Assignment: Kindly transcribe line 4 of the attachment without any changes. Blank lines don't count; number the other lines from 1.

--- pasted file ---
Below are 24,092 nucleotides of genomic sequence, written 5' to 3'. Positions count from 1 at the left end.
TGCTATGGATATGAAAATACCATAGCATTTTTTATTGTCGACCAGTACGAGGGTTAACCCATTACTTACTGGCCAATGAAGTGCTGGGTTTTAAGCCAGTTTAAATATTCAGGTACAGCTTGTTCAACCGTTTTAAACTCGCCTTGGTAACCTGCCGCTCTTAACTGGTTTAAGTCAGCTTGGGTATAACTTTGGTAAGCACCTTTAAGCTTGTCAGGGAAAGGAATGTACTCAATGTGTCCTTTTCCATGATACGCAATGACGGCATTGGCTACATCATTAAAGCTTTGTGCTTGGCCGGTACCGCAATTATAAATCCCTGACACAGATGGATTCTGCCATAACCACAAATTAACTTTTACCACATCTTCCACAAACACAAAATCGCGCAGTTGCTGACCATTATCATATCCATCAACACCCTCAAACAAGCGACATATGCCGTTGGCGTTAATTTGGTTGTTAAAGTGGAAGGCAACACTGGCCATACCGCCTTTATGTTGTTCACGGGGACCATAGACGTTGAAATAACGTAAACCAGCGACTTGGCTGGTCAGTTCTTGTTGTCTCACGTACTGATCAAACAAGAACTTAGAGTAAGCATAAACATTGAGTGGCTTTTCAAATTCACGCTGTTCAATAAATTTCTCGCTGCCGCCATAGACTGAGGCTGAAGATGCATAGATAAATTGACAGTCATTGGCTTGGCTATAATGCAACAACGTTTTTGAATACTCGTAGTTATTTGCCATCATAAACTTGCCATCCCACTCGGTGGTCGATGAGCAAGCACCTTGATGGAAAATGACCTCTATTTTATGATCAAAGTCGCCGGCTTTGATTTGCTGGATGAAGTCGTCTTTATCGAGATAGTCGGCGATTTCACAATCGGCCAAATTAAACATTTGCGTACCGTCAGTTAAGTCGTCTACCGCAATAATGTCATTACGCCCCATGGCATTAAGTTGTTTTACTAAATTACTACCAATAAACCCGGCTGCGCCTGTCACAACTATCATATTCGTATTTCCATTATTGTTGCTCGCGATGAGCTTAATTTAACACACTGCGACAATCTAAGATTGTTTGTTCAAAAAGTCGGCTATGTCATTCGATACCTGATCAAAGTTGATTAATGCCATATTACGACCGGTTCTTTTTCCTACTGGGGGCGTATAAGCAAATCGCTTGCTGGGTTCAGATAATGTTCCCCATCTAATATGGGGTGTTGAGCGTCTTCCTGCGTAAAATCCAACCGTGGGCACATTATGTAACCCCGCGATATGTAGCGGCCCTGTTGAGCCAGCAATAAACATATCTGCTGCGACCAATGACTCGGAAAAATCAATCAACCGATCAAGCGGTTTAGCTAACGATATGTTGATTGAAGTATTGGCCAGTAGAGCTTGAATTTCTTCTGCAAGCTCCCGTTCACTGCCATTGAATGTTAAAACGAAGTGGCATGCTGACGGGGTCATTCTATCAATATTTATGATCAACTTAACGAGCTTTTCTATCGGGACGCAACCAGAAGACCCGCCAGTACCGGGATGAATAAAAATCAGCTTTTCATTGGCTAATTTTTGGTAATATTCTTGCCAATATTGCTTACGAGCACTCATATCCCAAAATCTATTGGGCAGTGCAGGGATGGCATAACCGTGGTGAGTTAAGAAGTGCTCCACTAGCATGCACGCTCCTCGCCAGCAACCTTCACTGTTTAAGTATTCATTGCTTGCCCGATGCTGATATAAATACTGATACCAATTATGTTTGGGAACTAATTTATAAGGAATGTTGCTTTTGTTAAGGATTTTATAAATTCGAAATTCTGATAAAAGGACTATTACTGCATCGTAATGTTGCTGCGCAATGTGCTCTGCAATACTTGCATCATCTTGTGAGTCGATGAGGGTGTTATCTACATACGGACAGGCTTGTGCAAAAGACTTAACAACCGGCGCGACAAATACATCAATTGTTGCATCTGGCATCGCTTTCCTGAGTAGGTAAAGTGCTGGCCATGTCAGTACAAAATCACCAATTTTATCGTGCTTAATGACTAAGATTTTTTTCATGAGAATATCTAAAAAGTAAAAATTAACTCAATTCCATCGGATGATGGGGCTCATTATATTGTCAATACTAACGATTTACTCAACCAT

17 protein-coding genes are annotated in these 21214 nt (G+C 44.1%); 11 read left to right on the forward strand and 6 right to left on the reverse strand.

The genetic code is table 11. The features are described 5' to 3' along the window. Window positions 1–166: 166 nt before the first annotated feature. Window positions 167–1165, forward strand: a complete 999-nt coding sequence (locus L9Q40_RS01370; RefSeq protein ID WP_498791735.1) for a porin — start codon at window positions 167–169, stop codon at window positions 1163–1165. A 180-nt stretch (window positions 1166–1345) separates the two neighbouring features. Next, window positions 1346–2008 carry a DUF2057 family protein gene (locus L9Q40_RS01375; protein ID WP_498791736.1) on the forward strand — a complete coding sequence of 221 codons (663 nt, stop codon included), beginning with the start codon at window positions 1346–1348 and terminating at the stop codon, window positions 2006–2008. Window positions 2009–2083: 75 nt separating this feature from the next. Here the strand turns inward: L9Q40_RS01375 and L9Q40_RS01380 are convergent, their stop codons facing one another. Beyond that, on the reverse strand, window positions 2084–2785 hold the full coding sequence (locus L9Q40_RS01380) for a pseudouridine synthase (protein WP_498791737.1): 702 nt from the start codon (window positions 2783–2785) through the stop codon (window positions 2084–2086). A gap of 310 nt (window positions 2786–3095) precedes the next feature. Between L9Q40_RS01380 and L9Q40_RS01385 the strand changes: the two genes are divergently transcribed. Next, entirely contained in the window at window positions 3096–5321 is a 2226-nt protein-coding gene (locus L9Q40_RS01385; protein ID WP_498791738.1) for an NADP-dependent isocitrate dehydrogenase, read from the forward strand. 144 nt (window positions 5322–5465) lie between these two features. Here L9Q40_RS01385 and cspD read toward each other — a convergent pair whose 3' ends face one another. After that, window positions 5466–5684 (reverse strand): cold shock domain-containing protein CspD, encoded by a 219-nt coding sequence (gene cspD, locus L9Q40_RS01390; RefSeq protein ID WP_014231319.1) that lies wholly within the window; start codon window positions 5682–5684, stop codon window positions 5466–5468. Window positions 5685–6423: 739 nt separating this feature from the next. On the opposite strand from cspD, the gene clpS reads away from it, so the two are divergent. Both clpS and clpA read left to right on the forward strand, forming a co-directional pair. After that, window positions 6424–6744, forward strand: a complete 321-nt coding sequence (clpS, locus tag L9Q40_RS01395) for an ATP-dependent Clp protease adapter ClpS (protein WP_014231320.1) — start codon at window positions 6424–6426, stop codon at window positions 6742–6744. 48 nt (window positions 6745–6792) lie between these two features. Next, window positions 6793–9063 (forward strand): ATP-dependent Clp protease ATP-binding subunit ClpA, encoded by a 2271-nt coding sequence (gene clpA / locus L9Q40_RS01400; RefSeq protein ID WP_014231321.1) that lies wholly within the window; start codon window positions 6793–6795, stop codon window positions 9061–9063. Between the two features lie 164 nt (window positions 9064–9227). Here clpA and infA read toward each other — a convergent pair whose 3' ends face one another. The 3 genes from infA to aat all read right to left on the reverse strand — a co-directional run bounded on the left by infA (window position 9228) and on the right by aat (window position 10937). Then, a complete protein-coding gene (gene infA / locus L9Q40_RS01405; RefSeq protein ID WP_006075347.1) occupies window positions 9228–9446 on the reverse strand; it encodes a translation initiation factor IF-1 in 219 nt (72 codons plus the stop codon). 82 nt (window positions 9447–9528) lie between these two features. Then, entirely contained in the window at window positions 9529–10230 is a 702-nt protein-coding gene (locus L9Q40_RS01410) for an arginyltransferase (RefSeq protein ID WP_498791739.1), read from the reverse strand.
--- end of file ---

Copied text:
The genetic code is table 11. The features are described 5' to 3' along the window. Window positions 1–166: 166 nt before the first annotated feature. Window positions 167–1165, forward strand: a complete 999-nt coding sequence (locus L9Q40_RS01370; RefSeq protein ID WP_498791735.1) for a porin — start codon at window positions 167–169, stop codon at window positions 1163–1165. A 180-nt stretch (window positions 1166–1345) separates the two neighbouring features. Next, window positions 1346–2008 carry a DUF2057 family protein gene (locus L9Q40_RS01375; protein ID WP_498791736.1) on the forward strand — a complete coding sequence of 221 codons (663 nt, stop codon included), beginning with the start codon at window positions 1346–1348 and terminating at the stop codon, window positions 2006–2008. Window positions 2009–2083: 75 nt separating this feature from the next. Here the strand turns inward: L9Q40_RS01375 and L9Q40_RS01380 are convergent, their stop codons facing one another. Beyond that, on the reverse strand, window positions 2084–2785 hold the full coding sequence (locus L9Q40_RS01380) for a pseudouridine synthase (protein WP_498791737.1): 702 nt from the start codon (window positions 2783–2785) through the stop codon (window positions 2084–2086). A gap of 310 nt (window positions 2786–3095) precedes the next feature. Between L9Q40_RS01380 and L9Q40_RS01385 the strand changes: the two genes are divergently transcribed. Next, entirely contained in the window at window positions 3096–5321 is a 2226-nt protein-coding gene (locus L9Q40_RS01385; protein ID WP_498791738.1) for an NADP-dependent isocitrate dehydrogenase, read from the forward strand. 144 nt (window positions 5322–5465) lie between these two features. Here L9Q40_RS01385 and cspD read toward each other — a convergent pair whose 3' ends face one another. After that, window positions 5466–5684 (reverse strand): cold shock domain-containing protein CspD, encoded by a 219-nt coding sequence (gene cspD, locus L9Q40_RS01390; RefSeq protein ID WP_014231319.1) that lies wholly within the window; start codon window positions 5682–5684, stop codon window positions 5466–5468. Window positions 5685–6423: 739 nt separating this feature from the next. On the opposite strand from cspD, the gene clpS reads away from it, so the two are divergent. Both clpS and clpA read left to right on the forward strand, forming a co-directional pair. After that, window positions 6424–6744, forward strand: a complete 321-nt coding sequence (clpS, locus tag L9Q40_RS01395) for an ATP-dependent Clp protease adapter ClpS (protein WP_014231320.1) — start codon at window positions 6424–6426, stop codon at window positions 6742–6744. 48 nt (window positions 6745–6792) lie between these two features. Next, window positions 6793–9063 (forward strand): ATP-dependent Clp protease ATP-binding subunit ClpA, encoded by a 2271-nt coding sequence (gene clpA / locus L9Q40_RS01400; RefSeq protein ID WP_014231321.1) that lies wholly within the window; start codon window positions 6793–6795, stop codon window positions 9061–9063. Between the two features lie 164 nt (window positions 9064–9227). Here clpA and infA read toward each other — a convergent pair whose 3' ends face one another. The 3 genes from infA to aat all read right to left on the reverse strand — a co-directional run bounded on the left by infA (window position 9228) and on the right by aat (window position 10937). Then, a complete protein-coding gene (gene infA / locus L9Q40_RS01405; RefSeq protein ID WP_006075347.1) occupies window positions 9228–9446 on the reverse strand; it encodes a translation initiation factor IF-1 in 219 nt (72 codons plus the stop codon). 82 nt (window positions 9447–9528) lie between these two features. Then, entirely contained in the window at window positions 9529–10230 is a 702-nt protein-coding gene (locus L9Q40_RS01410) for an arginyltransferase (RefSeq protein ID WP_498791739.1), read from the reverse strand.